Politics with Kids

Special Guest Post by Ginelle Wolfe ’16 I knew work would be tough the day after the election because I work with kids at an elementary school. Each teacher I talked to said they were not going to discuss the election, as the assumption is that most students would not even understand what happened. While I understand that approach, my situation is a little bit different. I teach English Language Development classes, so the majority of my students are not from the United States and none of their first languages are English; thus, their understanding of this election was the … Read more

Checking the Box

Many job and college applications include a question that reads something like, “Have you ever been convicted of a felony?” While this may seem like a simple question, used to filter out people who have committed crimes, it actually has huge racial implications and is therefore a very problematic question to have on an application. Whether companies and colleges realize it or not, this question traces back to laws in the criminal justice system that are made to purposely keep White people at the type of the hierarchy. In her chapter on mass incarceration, Michelle Alexander (The New Jim Crow; … Read more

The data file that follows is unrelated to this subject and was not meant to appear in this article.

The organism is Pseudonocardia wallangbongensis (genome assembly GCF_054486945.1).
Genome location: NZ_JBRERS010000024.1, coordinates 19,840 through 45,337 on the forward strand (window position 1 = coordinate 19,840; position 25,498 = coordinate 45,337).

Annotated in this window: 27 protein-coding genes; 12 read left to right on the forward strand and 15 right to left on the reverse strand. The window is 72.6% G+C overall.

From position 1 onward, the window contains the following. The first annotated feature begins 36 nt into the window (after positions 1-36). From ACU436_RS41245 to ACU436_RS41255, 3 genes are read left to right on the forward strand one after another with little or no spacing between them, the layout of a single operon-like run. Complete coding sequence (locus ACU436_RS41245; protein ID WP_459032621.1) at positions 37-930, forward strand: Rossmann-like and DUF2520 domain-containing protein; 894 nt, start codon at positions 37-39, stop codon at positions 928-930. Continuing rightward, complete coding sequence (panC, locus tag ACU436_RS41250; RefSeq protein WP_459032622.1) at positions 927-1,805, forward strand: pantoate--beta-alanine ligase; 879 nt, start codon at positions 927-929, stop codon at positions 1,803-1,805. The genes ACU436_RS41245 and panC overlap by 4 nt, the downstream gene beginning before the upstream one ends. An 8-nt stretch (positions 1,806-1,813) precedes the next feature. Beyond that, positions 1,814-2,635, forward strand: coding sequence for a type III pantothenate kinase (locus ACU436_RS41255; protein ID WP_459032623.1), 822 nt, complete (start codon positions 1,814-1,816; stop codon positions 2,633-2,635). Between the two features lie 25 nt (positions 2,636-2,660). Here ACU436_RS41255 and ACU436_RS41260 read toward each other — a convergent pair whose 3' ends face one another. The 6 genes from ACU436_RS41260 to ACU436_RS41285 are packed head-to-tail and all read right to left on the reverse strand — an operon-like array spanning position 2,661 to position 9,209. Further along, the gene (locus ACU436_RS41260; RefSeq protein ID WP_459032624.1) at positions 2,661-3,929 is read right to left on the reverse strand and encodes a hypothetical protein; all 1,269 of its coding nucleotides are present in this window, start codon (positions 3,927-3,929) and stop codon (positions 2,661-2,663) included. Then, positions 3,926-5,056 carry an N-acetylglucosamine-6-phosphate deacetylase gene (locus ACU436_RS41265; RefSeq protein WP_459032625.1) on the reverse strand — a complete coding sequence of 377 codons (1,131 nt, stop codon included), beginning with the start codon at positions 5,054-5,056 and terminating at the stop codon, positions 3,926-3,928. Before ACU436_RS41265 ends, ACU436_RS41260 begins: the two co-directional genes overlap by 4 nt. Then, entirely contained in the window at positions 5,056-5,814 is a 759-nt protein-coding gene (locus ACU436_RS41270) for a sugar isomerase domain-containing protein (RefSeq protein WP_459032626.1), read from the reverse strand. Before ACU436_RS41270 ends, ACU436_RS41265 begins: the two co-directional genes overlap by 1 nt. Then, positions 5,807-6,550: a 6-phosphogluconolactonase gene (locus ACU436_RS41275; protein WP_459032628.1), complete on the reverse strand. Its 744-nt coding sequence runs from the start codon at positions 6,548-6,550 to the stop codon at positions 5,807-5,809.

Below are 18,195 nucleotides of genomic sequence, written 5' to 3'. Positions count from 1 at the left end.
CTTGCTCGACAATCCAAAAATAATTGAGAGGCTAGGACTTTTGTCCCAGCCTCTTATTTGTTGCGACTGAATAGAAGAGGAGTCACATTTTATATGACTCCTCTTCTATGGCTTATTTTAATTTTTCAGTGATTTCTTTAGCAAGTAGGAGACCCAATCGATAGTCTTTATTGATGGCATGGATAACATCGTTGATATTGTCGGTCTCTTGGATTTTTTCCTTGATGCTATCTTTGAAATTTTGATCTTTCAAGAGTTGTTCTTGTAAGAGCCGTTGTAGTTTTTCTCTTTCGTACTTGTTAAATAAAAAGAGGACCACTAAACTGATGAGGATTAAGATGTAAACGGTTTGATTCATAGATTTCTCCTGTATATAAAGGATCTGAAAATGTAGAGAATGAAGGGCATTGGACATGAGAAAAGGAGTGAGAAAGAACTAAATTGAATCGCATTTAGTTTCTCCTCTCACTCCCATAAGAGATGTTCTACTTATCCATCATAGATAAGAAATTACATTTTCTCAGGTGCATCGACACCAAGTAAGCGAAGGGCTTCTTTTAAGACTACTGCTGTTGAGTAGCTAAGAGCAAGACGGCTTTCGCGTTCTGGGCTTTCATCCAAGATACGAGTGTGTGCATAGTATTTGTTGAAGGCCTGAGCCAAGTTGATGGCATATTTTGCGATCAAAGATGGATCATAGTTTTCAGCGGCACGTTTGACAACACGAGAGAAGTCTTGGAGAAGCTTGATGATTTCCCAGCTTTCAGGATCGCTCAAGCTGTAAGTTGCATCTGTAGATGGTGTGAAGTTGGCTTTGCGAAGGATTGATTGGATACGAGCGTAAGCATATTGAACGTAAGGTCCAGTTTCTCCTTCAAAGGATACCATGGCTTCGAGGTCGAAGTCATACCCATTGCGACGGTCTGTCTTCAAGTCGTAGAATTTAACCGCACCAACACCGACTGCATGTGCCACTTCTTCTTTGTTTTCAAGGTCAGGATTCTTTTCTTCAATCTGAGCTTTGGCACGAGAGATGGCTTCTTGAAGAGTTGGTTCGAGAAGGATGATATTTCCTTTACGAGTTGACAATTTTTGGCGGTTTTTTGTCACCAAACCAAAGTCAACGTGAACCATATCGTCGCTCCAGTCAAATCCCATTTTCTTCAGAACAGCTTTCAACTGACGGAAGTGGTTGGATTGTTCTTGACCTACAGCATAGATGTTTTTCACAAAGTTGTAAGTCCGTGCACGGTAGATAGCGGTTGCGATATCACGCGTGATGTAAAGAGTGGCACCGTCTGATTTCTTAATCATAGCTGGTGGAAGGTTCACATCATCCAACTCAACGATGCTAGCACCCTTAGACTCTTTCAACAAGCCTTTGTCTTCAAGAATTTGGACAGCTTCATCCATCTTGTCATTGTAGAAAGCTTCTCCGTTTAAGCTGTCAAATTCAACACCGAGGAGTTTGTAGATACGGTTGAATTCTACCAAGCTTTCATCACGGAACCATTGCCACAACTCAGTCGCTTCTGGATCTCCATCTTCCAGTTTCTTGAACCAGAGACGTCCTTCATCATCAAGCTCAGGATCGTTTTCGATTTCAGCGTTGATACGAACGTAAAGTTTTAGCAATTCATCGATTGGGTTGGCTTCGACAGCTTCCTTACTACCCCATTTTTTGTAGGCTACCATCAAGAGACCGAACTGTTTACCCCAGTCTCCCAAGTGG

Cruz Wears the Colorblind Coat Best

The mockery and hatred in the 2016 Presidential Election has undoubtedly been pointed at Donald Trump, as far as the Republican party goes. His overtly sexist, racist com ments constantly appear in the news. While I do agree that Trump’s proposed policies and statements have been extremely problematic, the candidate who actually scares me the most is Ted Cruz. Cruz’s ideas and statements are just as racist and sexist as Trump’s; they are just covered up better so they remain hidden most of the time. Cruz wears what Eduardo Bonilla-Silva would call the perfectly sewn up coat of colorblind rhetoric. … Read more

“Not our Problem, Dude”

This past break, I spent some time in New Orleans. We decided to take a walking tour to learn more about the history of the city. Our guide asked, “What does NOPD stand for?” Without hesitation, we replied, “New Orleans Police Department!”. He immediately said, “Nope… It stands for ‘Not our problem, dude’.”  This obvious jab at the police department resonated with me, especially after reading about the racism revolving around Hurricane Katrina. As I walked around different neighborhoods, I noticed that some looked completely unharmed or renovated, and some where still very run down. Neighborhoods with predominantly Black residents consisted of … Read more